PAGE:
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Rajo Laurel had only 2 days to design for PH Olympic team—and chose the alampay from Benguet

By Tanya Lara Published Jul 26, 2021 9:07 pm

As the world was eagerly anticipating the opening of the 2020 Tokyo Olympics last Friday, July 23, Rajo Laurel got a call from the Philippine Olympic Committee a few days earlier, on Tuesday.

They wanted him to design something the 19 athletes and the Philippine delegation would wear to the opening ceremonies of this pandemic-era Olympics. Like in most international sporting events, the PH team was to wear barong tagalog—and Rajo was tasked to make this stand out because, from afar, it looks simply like an off-white piece of clothing worn over black pants or skirt.   

Designer Rajo Laurel: “With the short time that we, had parang I had my own Project Runway Philippines challenge.” 

It’s not the first time Rajo has been asked to design for the national athletic team—this is his second Olympics and he’s also designed for the Asian Games.

It’s not the first time such a request came at the last minute either—but this important “assignment” was cutting it really close with only two days to actually execute the design between the paperwork and approval.

In an interview with PhilSTAR L!fe, Rajo says, “With the short time that we had, parang I had my own Project Runway Philippines challenge.”

Rajo didn’t have time to do measurements since the team was already in Tokyo, so he thought of something that the male and female athletes could put over their barong tagalog since everyone was bringing one to the Olympics.

“This is the tightest preparation I’ve ever had with only two days. It was basically creating a design that required no fitting, that was fast, effective and efficient. Yung barong, kanya-kanya na ‘yon.”

Rajo Laurel designed a symbolic accessory that Filipino Olympians wore over their barong tagalog during the opening ceremonies of the Tokyo Olympics.  Photos courtesy of Rajo Laurel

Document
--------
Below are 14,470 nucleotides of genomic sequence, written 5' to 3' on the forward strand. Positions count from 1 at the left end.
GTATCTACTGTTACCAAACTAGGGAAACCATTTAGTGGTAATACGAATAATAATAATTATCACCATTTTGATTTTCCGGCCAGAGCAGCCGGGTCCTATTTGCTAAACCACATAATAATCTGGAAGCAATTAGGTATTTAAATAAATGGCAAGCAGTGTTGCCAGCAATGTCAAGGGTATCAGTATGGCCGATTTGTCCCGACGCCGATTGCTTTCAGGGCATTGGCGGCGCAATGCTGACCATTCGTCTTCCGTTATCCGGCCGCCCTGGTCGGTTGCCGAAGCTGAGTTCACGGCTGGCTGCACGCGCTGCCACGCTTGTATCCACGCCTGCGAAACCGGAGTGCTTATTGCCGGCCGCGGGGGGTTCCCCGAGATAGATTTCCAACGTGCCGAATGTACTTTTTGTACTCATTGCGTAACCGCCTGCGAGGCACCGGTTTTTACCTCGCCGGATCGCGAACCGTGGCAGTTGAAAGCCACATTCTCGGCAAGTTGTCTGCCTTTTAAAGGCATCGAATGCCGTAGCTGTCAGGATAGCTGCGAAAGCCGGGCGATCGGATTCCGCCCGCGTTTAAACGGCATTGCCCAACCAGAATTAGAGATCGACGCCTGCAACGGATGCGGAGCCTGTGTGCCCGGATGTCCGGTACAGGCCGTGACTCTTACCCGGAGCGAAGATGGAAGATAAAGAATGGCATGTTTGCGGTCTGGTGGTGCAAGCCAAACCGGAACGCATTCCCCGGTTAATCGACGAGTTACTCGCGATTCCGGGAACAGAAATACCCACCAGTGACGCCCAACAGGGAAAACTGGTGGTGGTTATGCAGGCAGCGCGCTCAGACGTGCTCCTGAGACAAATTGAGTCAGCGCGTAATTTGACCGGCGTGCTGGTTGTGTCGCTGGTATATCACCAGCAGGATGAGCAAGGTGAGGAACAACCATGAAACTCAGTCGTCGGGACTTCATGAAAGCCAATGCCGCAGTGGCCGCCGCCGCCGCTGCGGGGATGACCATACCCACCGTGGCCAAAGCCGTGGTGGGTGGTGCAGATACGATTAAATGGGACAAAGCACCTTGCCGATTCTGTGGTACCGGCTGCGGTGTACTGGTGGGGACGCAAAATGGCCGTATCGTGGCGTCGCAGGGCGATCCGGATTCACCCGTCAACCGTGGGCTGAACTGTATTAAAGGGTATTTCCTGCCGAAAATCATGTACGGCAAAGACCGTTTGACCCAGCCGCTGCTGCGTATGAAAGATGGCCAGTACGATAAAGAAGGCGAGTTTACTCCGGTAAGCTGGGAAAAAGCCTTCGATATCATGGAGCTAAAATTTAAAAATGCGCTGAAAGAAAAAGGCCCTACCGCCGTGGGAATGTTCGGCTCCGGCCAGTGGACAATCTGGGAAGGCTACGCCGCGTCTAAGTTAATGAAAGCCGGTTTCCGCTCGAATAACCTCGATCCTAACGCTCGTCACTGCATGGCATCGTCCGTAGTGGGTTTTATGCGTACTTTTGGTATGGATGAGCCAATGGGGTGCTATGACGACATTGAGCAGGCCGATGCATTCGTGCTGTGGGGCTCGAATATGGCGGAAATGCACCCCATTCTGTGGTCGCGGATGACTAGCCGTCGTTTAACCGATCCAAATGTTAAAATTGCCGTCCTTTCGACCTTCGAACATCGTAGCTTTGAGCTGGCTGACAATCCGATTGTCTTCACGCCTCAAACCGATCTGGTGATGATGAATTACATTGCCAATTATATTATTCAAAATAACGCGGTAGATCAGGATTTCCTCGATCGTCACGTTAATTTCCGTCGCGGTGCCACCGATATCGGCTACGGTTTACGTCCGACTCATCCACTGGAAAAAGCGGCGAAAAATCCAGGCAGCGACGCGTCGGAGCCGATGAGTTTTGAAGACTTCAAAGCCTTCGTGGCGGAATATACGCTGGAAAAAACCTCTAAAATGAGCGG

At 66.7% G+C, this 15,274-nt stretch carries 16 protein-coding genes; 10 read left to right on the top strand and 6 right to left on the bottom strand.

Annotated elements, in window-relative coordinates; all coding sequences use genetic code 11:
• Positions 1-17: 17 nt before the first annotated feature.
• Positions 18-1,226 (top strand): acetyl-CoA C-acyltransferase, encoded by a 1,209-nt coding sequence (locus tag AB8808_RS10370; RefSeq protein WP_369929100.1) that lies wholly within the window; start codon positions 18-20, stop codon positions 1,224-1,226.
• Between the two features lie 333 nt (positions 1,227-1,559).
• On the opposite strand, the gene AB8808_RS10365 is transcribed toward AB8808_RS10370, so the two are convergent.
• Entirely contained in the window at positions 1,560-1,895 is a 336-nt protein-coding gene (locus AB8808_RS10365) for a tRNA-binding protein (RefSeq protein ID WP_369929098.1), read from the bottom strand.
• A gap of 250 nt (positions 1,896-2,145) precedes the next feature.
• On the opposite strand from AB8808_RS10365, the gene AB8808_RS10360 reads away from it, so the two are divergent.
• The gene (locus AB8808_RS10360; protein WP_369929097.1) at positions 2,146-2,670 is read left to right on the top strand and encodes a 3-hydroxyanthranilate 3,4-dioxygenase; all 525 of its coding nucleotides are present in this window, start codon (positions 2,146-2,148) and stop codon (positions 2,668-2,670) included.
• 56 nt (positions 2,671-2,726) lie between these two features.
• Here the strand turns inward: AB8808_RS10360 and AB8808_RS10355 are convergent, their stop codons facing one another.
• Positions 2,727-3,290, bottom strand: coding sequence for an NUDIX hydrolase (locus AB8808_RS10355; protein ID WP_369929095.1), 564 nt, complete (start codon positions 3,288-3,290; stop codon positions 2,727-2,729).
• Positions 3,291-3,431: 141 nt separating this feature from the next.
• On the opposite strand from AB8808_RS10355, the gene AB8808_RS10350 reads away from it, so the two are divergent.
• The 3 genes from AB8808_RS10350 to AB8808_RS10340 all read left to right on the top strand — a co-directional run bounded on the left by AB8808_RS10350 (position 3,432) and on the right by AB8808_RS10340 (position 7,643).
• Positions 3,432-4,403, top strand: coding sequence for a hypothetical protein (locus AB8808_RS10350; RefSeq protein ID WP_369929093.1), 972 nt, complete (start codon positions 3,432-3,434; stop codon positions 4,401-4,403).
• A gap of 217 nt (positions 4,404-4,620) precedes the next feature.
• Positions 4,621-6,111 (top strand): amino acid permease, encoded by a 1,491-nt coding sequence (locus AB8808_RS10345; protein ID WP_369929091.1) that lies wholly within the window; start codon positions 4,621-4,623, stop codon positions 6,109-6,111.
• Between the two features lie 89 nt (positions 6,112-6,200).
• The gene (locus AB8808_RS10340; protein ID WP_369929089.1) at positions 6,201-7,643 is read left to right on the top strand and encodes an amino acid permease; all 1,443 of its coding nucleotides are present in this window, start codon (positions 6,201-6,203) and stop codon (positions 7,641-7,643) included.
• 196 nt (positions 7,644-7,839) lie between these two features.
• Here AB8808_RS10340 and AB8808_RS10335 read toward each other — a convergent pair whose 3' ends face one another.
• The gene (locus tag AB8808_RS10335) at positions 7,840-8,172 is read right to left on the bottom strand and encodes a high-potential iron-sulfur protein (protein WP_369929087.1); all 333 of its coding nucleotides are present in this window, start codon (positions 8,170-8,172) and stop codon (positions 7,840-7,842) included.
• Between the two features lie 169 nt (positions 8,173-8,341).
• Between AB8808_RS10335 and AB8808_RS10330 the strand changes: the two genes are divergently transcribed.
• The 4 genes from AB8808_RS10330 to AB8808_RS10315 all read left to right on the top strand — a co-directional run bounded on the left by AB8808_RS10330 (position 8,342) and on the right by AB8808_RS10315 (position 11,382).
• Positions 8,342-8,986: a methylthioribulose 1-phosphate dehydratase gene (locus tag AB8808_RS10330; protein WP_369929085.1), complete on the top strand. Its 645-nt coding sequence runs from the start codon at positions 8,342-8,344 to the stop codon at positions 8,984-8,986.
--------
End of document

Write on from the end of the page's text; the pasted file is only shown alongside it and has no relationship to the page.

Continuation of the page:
The design should be striking from afar, because the athletes would parade in a (largely empty) stadium, but at the same time still be very symbolic to the country.

The more Rajo studied it, he realized it was quite a common ancestral piece of clothing for the northern and southern tribes, this alampay or sablay.

“What came to mind—because of the speed and it was the easiest thing to do really—is what we call an alampay. If you recall, when we graduate from the University of the Philippines we wear this alampay, almost like a sash. I got inspired by that because I thought it was quite visual from afar.”

From there he wanted to combine several indigenous weaves and zeroed in on the weaving techniques of Benguet. “Buti na lang I had lots of that because I always support the weavers from the highlands. So we use the highland trims to create the alampay to be worn on top of the barong tagalog, which is a Filipino icon. And then we found the Philippine flag mask, which again is very symbolic. It turned out quite wonderful—something simple, elegant and easy. Those were the three adjectives that came to mind when I was working on it.”

Philippine flag face masks, barong tagalog and the Benguet-weave alampay complete the PH delegation’s Olympic clothing.  Photo from PSC

The Benguet weave, he says, is what the Igorot tribe wears but they commonly use it as bahag (though sometimes as alampay too). “There's a lot of lines in the weave and normally there's black in there, but we concentrated on the red and the blue materials, and combined certain elements that would create an amalgamation to represent the Philippines—the barong, alampay and the face masks.”

Alampays by Rajo Laurel, track suits by Asics. 

Rajo adds, “This Olympics is different. It's a little bit more intimate.” Making the outfit was also in the spirit of bayanihan.

For his first Olympic work (London 2012), Rajo designed golden salakots and barong tagalogs. When the athletes lifted their salakot during the parade of nations, the hats looked like gold medals from the stands.

For the Asian Games, of which the Philippines had a big delegation—Rajo had more leeway in terms of visuals. He designed parasols which, when opened, became the Philippine flag from a distance.

Without time to measure the athletes—or design something more elaborate—Rajo relied on size estimates with the help of mannequins.  

“I'm a nationalist, when you look at my Twitter or my Instagram handle, the first thing I say is ‘I'm a Filipino fashion designer,’” he says. “It's such a huge honor and a great responsibility that when you are asked to design something for your country, you need to do it with the utmost respect. There's a lot of ideas that come to play, but at the end of the day, you really want to put your best foot forward.

Is he more creative in a tight schedule? (As soon as his atelier finished the alampays they were immediately shipped off.)

He says, “No. If we had more time, I’m sure we would have designed something more impressive. It was tough, but we’re in tough times anyway, and I’m happy how it turned out.”